Constant traffic is more in demand
According to Information Economy Report-2011, 32 percent of our citizens have access to the Internet. Over the last year alone, Bynet has gained another 500,000 users, to reach almost four million subscribers. However, compared to other countries, there’s still some way to go. In France, 80 percent of residents have Internet access, with the same figure observed in the United Arab Emirates. In the Czech Republic, Qatar and Ireland, 70 percent of people have access.
Some doubt the accuracy of the research, as it is based on data from the Ministry of Communications and Informatisation and from the National Statistical Committee. The former calculates using the number of ports while other sources rely on polls. Moreover, small children are included in the head count, even though they are too young to use the Internet. Gemius Agency offers another approach, ignoring those aged under 15; it states that over 47 percent of Belarusians use the Internet.
Those aged over 45 are the least well represented, as we might expect. Some countries are promoting Internet skills via special courses for the over 55s. Some services are also offered online, increasing convenience. For example, in Italy, the top national TV channels can be viewed online, allowing citizens to watch their favourite TV programmes or an important football match regardless of their location worldwide. Public access points also improve people’s ability to go online, especially where services are provided free of charge. In Belarus, wireless Internet connections are still in their infancy, and require payment. Less than half of our libraries are equipped with Internet access while only 3.46 percent of users bother with Internet cafes. Most people still tend to log on at home: 89.99 percent.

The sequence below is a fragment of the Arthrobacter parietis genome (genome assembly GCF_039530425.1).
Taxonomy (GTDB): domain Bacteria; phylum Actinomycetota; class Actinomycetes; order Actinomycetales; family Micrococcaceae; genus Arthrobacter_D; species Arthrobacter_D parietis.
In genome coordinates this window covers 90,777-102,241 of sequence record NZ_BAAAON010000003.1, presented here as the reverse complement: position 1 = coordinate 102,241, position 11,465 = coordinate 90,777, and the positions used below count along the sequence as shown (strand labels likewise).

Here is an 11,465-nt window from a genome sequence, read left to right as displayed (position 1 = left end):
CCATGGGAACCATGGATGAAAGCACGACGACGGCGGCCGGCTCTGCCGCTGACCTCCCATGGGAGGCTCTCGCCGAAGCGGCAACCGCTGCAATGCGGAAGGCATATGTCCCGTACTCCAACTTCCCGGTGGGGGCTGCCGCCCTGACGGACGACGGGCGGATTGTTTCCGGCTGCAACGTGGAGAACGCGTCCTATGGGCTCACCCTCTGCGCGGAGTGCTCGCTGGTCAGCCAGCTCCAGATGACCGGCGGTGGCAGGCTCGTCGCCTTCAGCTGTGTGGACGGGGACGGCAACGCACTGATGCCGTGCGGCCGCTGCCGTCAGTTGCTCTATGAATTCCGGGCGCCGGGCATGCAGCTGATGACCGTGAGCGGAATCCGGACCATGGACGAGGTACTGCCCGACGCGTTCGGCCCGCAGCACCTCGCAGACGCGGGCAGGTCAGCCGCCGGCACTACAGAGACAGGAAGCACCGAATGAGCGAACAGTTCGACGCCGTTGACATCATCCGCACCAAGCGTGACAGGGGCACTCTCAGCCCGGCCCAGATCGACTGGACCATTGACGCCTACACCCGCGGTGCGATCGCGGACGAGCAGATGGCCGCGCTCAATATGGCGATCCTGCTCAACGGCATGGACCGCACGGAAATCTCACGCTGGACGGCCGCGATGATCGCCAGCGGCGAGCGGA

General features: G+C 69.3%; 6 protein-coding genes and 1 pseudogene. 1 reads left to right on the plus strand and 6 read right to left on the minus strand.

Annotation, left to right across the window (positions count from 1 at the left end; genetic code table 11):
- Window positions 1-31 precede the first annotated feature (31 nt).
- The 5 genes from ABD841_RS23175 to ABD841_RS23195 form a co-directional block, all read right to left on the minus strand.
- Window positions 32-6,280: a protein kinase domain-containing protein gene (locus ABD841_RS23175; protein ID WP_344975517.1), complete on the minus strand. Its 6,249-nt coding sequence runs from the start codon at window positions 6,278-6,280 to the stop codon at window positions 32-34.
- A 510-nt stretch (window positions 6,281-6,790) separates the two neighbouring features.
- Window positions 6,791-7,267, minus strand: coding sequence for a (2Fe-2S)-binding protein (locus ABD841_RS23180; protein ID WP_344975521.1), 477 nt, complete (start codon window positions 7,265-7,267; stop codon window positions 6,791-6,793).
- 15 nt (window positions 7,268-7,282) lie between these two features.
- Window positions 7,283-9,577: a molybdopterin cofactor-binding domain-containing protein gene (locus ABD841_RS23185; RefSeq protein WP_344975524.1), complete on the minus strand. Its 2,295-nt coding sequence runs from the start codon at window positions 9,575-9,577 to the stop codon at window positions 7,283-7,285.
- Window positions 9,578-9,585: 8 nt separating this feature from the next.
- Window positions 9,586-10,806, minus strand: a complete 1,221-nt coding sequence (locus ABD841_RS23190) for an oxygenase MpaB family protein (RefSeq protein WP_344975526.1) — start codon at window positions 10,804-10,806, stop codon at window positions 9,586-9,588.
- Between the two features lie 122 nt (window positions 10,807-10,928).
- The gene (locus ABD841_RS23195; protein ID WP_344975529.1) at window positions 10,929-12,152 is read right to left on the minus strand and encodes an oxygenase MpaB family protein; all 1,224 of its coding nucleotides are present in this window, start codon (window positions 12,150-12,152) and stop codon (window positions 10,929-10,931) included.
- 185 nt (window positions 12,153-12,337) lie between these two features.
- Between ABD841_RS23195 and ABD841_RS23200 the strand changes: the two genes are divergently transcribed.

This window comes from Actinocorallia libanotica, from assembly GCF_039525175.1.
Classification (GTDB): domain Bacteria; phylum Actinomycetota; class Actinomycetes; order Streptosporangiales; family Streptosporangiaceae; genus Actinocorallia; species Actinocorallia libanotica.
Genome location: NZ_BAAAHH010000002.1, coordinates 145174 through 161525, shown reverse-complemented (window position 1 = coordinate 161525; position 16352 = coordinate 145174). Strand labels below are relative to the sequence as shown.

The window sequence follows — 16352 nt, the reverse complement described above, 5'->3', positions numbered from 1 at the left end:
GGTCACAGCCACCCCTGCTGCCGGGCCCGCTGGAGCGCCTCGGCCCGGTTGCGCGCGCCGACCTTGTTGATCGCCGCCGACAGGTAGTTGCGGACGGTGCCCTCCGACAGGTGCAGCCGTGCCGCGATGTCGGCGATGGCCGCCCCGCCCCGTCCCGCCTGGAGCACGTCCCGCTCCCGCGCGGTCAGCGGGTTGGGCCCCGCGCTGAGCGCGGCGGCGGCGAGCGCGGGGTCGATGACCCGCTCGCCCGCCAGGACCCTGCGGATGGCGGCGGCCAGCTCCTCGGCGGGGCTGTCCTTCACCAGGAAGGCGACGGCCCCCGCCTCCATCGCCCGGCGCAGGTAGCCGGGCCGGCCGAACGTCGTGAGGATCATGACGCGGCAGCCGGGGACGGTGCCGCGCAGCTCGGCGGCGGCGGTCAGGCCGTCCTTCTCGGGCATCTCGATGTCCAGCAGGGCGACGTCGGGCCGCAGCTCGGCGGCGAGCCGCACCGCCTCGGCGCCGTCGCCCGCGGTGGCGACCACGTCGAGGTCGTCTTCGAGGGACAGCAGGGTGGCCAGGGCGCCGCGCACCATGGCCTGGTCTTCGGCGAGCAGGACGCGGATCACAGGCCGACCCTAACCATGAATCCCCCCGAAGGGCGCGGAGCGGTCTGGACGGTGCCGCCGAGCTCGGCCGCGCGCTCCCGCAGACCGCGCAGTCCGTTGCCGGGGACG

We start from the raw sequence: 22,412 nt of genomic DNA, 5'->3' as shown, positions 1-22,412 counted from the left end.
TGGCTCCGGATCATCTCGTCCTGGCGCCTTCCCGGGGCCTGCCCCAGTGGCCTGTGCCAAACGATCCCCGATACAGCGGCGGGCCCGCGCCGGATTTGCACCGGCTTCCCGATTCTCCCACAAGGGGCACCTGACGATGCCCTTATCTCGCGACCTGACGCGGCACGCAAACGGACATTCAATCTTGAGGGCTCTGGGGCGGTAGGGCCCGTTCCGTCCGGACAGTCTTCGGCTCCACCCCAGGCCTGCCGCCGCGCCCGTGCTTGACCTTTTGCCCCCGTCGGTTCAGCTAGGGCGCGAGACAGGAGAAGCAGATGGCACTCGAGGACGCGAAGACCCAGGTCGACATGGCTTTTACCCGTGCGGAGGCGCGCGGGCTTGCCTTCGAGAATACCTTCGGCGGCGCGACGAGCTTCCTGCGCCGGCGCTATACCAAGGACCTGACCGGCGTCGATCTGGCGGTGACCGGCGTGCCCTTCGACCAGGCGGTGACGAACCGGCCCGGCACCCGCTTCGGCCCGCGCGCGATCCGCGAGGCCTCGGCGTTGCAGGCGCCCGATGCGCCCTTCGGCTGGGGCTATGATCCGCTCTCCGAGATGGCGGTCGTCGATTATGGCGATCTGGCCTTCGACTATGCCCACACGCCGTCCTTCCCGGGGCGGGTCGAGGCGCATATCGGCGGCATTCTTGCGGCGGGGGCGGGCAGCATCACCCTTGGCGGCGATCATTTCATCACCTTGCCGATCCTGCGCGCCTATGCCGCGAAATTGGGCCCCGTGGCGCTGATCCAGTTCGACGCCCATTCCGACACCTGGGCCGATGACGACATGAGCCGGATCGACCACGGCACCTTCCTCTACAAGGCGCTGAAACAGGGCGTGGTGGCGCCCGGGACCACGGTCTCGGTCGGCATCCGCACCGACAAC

Mikhail Doroshevich, the Head of Gemius Belarus, notes, “The number of those using a modem connection is falling, while the number of those using wireless signals has risen. Other regions of Belarus are catching up with the capital regarding their share of users.”
The Internet is a useful tool but remains expensive. However, although many technical components are imported, tariffs have only risen slightly, with the biggest price hike standing at just 15 percent. Since the beginning of this year, currency prices have tripled and, of course, no one provides services at a loss. Does this mean that, a year ago, we were paying too much for the Internet?
Of course, the development of the Internet should not lag behind the needs of society, the state or business. It needs to stay one step ahead, while stimulating the intellectual and technological development of society, the state and business.